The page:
How to Think About a Child Allowance

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On the latest episode of The Weeds, Matt Yglesias and Sarah Kliff discuss the idea of a child allowance. A child allowance is a universal per-child monthly payment made to families with children, e.g. $300 per child per month. In their discussion, they go back and forth on how exactly to justify or frame such a program in non-natalist terms. As I’ve spent a lot of time on this idea over the years, I feel like chiming in on that particular point.

1. The child’s benefit

One of the first things I noticed when I started doing comparative welfare state stuff was that some places in the world conceptualize benefits for families with children — paid leave, child care, child allowance — as belonging to the children themselves. In US discourse, all of these benefits (which don’t yet exist) are conceptualized as belonging to the parents.

Insofar as such benefits help both parents and children, either emphasis can make sense. But it’s notable that in every other situation — such as with the elderly, the disabled, or the unemployed — we think of the welfare benefits as belonging to the targeted population even though those benefits obviously help the family members of the targeted population as well.

A child allowance can be justified on the basis that children deserve an income just like all the other non-working populations of our country deserve an income.

2. Simple equality

Simple equality provides another justification for child allowances. People focus a lot on pay equality in the US, but relatively less attention is given to the inequalities that result from having to stretch equal pay across unequal numbers of family members. But this inequality can be even more devastating.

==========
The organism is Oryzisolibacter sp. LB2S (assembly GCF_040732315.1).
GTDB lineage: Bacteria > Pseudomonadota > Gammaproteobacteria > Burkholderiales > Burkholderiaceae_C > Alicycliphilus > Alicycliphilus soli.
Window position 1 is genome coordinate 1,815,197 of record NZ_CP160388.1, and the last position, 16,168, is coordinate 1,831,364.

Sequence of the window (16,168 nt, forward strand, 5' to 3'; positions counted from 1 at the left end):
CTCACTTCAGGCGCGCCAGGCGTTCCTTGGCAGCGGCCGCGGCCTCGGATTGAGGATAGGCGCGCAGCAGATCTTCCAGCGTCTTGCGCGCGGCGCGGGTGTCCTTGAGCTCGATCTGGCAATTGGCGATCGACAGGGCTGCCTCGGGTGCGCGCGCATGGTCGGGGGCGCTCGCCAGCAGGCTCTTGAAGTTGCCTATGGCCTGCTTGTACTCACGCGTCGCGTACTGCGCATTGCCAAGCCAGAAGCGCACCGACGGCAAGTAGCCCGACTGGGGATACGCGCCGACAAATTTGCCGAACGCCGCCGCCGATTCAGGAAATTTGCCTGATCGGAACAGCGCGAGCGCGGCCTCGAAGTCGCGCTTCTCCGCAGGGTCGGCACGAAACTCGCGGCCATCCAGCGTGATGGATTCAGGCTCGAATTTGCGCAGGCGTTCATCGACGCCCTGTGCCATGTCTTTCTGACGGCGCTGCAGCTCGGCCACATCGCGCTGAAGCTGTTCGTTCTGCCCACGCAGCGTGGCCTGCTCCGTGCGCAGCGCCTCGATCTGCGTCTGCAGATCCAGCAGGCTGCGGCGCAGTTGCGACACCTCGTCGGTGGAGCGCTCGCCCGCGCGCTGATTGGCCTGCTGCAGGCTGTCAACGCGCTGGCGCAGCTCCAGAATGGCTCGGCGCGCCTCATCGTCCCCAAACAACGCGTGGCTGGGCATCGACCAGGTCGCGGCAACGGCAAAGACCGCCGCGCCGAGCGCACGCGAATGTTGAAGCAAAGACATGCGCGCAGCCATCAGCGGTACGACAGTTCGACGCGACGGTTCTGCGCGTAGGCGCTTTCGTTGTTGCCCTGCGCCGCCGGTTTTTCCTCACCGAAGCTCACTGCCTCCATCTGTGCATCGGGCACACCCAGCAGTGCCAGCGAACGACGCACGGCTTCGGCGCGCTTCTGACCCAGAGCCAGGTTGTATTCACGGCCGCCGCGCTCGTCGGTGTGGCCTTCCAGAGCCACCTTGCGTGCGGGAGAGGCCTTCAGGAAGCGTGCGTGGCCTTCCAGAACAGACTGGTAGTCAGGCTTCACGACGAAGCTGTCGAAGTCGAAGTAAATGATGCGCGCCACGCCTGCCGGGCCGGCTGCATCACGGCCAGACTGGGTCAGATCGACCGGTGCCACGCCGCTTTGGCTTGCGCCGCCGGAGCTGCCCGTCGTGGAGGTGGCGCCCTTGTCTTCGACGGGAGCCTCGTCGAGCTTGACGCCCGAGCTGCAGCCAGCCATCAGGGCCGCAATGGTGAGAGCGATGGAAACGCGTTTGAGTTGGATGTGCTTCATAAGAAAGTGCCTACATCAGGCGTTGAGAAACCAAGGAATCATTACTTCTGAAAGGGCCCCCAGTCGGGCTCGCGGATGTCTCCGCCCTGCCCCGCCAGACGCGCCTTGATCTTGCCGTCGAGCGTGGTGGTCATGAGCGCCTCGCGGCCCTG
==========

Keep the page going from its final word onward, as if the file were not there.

A person making $15 an hour who lives alone has a much higher material standard of living than a person making $15 an hour who lives with 3 children. By conventional measures, the solo person is receiving 2 to 4 times as much equivalized income as the person with three children. Put differently, the three-child family is effectively receiving 25 to 50 cents for every dollar the zero-child family receives, despite the fact that the only eligible worker in both families is doing identical market labor.

Insofar as we think income inequality is bad, we must also think that our income distribution should take account of family size, which is what a child allowance does.

3. Enabling family preferences

There is a conceptual difference between trying to incentivize people to have more children (“natalism”) and trying to enable people to have the number of children that they have a freestanding preference for. This gets tricky of course because no preferences are truly freestanding: all are affected by the economic institutions in society. But we know from survey data that people consistently say they want to have, on average, 2.7 children and yet currently manage to have less than 2.

One of the reasons people have fewer children than they would like is the overwhelming cost of raising a child. These costs are especially devastating because peak fertility years are also the years when people are at the lowest rung of their career ladder, meaning they are making relatively low incomes and have relatively little savings.

The coincidence of low incomes, low wealth, and peak fertility years is not a function of nature. It is a function of the way that our capitalist institutions distribute income and wealth in society. A child allowance can be justified as a way of countering the capitalist maldistribution that currently prevents people from having as many (or few) children as they’d like to have.

This latter point also gets at the conceptual incoherence of the whole debate. If an economic regime with a child allowance can be said to promote having children, then can an economic regime without a child allowance be said to discourage having children? Promotion and discouragement are terms that only make sense relative to some baseline, but there is no baseline economic system. Our discourse proceeds as if the factoral income distribution that would obtain under a hypothetical laissez-faire capitalist system is the default and that every alternative distribution is a modification from that default. But that’s extremely stupid.